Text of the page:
So Why Aren’t Businesses Protecting Themselves Against Cybercrime? “This will never happen to me”

One of the biggest reasons is that businesses truly believe that they aren’t a valuable enough target and that there is no way it could ever happen to them. It reminds me of that saying from the Hunger Games, “May the odds be ever in your favor.” This line of thinking is a risky gamble and doesn’t reflect the reality of cyber attacks.

The data shows that cybercriminals are opportunistic, targeting their victims at random and looking for easy access to money when they attack. And unfortunately, small businesses make easy targets. According to Small Business Trends , who gleaned key insights from Symantec’s study , “These phishing attacks target employees largely responsible for the finances of a small business.” So if you think that just because you aren’t Target or Sony means you’re safe, it’s time to shift your thinking and acknowledge the very real risks to your business.

“I just don’t have the time”

There’s a common misconception that finding the right ounce of prevention is going to take too much time . This always surprises me because it will definitely cost you so much more if you roll the dice and you lose. Especially when you take into account that according to a recent Experian report , 60% of small businesses that experience a data breach go out of business within 6 months.

Yes, you do need to spend some measure of time to:

Find the right technology for your business Learn the technology Deploy the technology Teach the technology to your employees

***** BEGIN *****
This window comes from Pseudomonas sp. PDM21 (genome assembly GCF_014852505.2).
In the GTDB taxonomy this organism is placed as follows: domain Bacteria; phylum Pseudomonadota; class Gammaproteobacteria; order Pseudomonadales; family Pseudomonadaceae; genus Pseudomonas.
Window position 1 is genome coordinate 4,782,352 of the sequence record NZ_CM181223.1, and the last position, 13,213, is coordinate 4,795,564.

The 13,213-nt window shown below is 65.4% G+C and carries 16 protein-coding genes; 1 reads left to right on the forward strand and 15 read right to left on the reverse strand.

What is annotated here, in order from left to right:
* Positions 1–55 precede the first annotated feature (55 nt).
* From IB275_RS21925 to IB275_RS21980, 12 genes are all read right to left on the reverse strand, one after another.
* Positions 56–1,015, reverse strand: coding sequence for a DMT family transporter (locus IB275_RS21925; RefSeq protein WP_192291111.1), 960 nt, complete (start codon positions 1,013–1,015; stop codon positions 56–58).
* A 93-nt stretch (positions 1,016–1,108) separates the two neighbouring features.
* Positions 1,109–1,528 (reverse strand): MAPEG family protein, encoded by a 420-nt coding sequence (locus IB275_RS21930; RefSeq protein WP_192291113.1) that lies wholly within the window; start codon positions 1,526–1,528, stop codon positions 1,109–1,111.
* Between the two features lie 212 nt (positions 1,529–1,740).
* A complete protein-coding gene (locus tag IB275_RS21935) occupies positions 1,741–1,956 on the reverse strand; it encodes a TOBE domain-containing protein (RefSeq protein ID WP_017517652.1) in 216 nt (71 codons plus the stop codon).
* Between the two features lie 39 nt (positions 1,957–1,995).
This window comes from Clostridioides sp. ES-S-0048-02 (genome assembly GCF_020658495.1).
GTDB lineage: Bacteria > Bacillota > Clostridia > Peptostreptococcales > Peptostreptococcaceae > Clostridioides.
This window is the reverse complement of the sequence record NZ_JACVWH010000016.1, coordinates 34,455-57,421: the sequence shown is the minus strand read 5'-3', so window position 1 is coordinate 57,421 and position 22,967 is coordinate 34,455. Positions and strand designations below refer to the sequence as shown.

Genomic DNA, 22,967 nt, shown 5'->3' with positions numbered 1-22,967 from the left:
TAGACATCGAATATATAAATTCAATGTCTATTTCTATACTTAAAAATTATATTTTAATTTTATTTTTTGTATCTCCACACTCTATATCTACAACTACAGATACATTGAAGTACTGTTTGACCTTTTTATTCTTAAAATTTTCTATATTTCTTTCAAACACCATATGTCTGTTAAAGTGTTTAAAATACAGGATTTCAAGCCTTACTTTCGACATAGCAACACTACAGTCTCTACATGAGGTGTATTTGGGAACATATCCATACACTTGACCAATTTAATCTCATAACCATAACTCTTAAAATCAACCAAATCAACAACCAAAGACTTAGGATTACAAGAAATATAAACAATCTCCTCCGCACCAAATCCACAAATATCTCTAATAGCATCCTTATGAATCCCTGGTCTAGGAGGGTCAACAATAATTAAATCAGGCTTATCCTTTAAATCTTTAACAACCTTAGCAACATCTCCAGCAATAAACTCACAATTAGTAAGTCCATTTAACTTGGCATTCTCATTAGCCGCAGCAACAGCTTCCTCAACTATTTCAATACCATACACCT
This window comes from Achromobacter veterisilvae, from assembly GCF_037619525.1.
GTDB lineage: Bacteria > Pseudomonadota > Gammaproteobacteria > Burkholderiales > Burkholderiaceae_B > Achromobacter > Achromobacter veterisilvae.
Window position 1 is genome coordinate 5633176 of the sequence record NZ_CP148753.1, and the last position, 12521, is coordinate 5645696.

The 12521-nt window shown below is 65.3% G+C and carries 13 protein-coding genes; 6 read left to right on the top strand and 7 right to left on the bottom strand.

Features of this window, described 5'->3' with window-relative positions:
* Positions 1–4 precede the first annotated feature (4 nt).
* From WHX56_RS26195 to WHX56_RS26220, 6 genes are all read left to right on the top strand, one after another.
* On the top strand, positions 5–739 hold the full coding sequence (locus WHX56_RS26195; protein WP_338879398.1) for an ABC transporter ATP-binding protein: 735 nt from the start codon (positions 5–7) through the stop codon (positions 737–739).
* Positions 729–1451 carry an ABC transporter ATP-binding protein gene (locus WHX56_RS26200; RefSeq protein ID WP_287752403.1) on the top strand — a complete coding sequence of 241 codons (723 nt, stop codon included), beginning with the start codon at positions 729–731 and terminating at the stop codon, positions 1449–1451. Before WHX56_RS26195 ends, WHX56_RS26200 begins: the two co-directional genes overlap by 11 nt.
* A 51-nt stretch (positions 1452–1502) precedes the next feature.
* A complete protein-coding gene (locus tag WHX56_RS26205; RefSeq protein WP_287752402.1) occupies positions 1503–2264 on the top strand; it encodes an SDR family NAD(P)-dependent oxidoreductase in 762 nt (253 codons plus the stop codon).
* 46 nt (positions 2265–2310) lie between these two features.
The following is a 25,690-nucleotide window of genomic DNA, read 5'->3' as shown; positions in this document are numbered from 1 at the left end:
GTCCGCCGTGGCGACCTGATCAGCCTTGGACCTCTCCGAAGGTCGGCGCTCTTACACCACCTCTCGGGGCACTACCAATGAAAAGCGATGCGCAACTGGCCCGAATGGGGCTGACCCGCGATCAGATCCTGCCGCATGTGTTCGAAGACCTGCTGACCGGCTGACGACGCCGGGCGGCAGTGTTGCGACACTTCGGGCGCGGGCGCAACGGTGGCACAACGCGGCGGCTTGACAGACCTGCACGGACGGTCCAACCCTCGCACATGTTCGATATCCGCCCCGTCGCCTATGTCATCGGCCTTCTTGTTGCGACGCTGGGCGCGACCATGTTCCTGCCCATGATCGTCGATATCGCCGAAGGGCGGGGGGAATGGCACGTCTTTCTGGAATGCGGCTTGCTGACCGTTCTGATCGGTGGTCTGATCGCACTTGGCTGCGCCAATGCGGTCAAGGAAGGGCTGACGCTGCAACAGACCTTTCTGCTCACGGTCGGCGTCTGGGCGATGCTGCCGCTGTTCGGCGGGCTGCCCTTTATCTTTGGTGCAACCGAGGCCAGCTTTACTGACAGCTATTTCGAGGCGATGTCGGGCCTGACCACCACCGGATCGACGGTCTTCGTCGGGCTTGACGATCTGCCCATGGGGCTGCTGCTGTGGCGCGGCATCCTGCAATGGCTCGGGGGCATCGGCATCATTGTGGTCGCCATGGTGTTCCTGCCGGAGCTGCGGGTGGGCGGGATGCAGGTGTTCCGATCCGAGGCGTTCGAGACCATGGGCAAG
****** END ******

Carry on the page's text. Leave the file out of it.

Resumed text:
But not all SaaS is created equal, and the time-to-implementation varies considerably. All of the above factors are key reasons forwhy we decided thatLastPass Enterprise was the right solution for our business, and why we believe it is the perfect password solution for any business that doesn’t have a lot of extra time available.

LastPass makes everything incredibly easy for anyone to use. It’s a self-service solution , which means that anyone (I’m looking at you, non-IT folks!) can be up and running quickly. It’s a perfect fit for us since we are a self-service technology company . LastPass Enterprise alsoscales well, so you can start small with certain key members on your team and then deploy across your organization when you are ready.

“I trust my employees are protecting themselves”

Quite frankly, this isn’t about a trust issue, and honestly, you cannot know for sure either way until you have a system in place to actually confirm if employees are following best practices. The first questions to ask (and answer) is Do I know what the best password practices are for protecting our data from cybercriminals, and are my employees equipped to follow those best practices?

If yes, then I applaud you for keeping up on cybersecurity. It’s so important to your business. If you aren’t sure, I’m here to share the information you need to know.

Tech Talks offers some very helpful best practices in their article,